Over at the Apple iPhone Group at Yahoo, a discussion has cropped up about application prices in the AppStore. We think (and hear) about this a lot, so I want to take a minute to talk about application pricing (on any mobile platform). It is a topic that is important to developers, retailers, and customers alike.
So, if you’re curious to hear a developer perspective on pricing, read on after the jump!
AppStore Pricing: The Debate Rages On
The pricing of applications in the AppStore is a favorite topic of debate in online communities. Are the apps too cheap? Are they too expensive? What is the correct price point? Should there be a premium store? Typically, the debate falls out something like this:
High Prices = Good for Developer
Low Prices = Good for Customers
Unfortunately, nothing is that simple.
We have mobile device applications for sale ranging from $29.95 to Free, and frankly we’re doing great. The AppStore is no exception. The iPhone and iPod touch have been great platforms for us. I say this because I don’t want what I say below to be taken as “He’s just bitter because he didn’t succeed.” We have succeeded, and we’re pretty dang happy with how things are going.
What I’ve written below comes from retailers, developers, customers, and the hard earned experience we’ve acquired over the past 12 years. There are always exceptions, but what I’ve written below is, on the whole, how things are in this industry.
$.99 Apps Make $500K!!!!!
Yep, and a kid playing guitar at his high school can become a rock star. These stories (like the Trism Tale) make fantastic press, but just like the music industry, professional sports, and Hollywood, those are the exceptions, not the rules. The majority of folks will never sell enough of their 99 cent app to even turn a profit, much less make it to the “big time.”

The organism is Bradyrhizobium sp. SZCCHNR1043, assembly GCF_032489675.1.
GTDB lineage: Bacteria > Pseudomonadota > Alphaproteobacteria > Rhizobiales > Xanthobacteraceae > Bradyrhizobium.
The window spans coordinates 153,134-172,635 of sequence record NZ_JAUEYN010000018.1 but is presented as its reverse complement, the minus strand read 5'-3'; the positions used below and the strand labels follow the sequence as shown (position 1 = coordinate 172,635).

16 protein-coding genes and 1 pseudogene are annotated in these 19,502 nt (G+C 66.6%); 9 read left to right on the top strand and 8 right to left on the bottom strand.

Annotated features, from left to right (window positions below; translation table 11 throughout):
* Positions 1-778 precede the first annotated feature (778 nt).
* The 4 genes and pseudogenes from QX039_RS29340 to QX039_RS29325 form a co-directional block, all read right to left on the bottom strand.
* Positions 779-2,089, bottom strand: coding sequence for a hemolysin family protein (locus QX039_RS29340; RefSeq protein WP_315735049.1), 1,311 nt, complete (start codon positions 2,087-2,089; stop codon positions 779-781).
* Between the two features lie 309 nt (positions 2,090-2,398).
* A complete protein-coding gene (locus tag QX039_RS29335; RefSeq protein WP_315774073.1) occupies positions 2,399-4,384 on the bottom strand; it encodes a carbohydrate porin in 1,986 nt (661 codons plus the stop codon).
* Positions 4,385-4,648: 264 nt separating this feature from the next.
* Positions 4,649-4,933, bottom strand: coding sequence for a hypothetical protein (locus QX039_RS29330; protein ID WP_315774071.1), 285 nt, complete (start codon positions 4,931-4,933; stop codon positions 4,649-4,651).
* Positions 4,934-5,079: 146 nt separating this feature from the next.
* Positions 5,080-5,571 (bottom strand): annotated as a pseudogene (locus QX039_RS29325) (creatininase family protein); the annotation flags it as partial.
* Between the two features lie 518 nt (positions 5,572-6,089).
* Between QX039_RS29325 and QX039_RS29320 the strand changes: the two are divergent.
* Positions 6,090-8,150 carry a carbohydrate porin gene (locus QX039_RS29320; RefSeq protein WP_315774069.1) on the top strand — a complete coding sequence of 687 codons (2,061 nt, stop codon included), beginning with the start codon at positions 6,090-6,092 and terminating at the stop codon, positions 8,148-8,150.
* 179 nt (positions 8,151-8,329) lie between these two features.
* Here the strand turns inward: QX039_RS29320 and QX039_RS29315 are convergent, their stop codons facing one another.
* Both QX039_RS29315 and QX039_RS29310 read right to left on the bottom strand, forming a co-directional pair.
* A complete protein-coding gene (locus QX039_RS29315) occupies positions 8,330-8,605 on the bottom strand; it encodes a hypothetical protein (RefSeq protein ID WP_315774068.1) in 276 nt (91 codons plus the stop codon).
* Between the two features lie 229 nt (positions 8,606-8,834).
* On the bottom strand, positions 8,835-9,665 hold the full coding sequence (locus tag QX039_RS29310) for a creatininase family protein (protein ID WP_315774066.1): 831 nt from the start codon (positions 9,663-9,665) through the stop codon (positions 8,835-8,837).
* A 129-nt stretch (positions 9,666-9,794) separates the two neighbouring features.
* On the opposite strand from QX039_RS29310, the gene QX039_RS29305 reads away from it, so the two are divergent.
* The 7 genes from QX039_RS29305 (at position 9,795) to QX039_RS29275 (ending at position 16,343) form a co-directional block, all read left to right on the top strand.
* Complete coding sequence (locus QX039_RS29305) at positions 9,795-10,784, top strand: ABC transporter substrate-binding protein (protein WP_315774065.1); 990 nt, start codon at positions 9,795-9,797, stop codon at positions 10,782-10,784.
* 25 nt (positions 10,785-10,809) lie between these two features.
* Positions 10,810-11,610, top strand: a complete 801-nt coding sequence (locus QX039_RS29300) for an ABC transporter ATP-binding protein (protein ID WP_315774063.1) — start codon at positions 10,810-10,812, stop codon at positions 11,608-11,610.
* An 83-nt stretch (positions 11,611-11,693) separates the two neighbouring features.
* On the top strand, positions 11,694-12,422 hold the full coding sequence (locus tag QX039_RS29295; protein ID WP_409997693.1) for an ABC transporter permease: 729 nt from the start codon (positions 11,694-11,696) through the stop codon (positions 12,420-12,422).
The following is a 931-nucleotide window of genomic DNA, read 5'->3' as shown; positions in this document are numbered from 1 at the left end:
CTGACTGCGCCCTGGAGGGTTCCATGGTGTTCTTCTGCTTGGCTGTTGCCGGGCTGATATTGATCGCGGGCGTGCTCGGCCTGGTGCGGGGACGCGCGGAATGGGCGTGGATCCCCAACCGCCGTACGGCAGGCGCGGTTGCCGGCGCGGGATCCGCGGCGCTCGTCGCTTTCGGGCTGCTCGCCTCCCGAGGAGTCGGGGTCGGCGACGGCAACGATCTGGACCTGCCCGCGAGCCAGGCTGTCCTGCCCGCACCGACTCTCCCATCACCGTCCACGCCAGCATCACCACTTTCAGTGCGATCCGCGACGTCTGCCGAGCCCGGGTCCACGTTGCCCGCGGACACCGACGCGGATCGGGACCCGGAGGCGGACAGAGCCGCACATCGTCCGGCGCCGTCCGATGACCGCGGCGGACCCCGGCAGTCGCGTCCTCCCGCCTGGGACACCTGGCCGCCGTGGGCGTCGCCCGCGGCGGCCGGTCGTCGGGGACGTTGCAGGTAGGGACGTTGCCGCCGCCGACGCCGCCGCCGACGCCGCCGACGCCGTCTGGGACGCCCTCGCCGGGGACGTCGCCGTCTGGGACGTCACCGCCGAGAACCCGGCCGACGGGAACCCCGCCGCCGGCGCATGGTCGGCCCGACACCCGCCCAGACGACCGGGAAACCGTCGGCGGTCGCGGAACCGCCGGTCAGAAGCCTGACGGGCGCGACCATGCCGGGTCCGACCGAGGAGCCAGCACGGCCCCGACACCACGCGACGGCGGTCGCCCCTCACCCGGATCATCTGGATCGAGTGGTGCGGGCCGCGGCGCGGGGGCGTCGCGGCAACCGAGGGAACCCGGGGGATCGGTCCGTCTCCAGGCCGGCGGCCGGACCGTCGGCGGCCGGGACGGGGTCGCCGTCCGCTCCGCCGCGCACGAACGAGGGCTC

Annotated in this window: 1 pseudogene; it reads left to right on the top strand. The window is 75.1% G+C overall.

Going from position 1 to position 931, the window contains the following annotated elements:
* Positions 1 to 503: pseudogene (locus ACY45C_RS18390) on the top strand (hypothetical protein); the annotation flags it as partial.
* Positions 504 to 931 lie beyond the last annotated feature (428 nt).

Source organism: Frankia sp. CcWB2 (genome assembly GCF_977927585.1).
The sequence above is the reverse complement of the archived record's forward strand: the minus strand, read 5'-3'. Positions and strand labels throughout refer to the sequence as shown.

Unfortunately, people start to think that these big money makers are how the store works, since these stories make better news for Wired and better commercials for Apple. There are tons of amazing apps that never sell well because they just didn’t have that lucky combo of good app/good timing/lucky placement in an Apple ad/etc. etc. So, yes. Some applications get lucky, but for the rest of them, a 99 cent price tag will put them out of business.
Lower Prices = More Profit
This just isn’t true. Lower prices typically DO mean more sales, but it doesn’t necessarily mean more profit. The math is pretty simple. You need to sell enough additional copies to make up for the lost revenue of the lower price. Sometimes this works – usually it doesn’t. Often you make less than you did before, even though you are making a lot more sales. And this cost is multiplied by the fact that more customers = more overhead (support/sales database work/etc.), so now you’re making the same amount of money and have twice as many customers! When the final tally comes in, you’ve actually lost money! There is always a sweet spot but finding it is tough. Just going cheaper isn’t the answer.
No Profit = No Updates
AppStore bargain prices worry me. Although a low price might seem like the best deal, don’t expect to see your favorite cheap app get many updates as the years roll on. This is probably fine for small, casual games, but what about an information manager that you spend a lot of time entering data into? Do you want to switch software every year or two? What does an hour of re-entering data into an app cost you time wise? More than the 10 bucks to buy something more stable?
Here are some of the things you typically WON’T get if your favorite app can’t turn a strong enough profit:
– New versions to keep it working when the OS gets updated.
– New versions for new platforms when they come out
– Bug fixes after the first month or two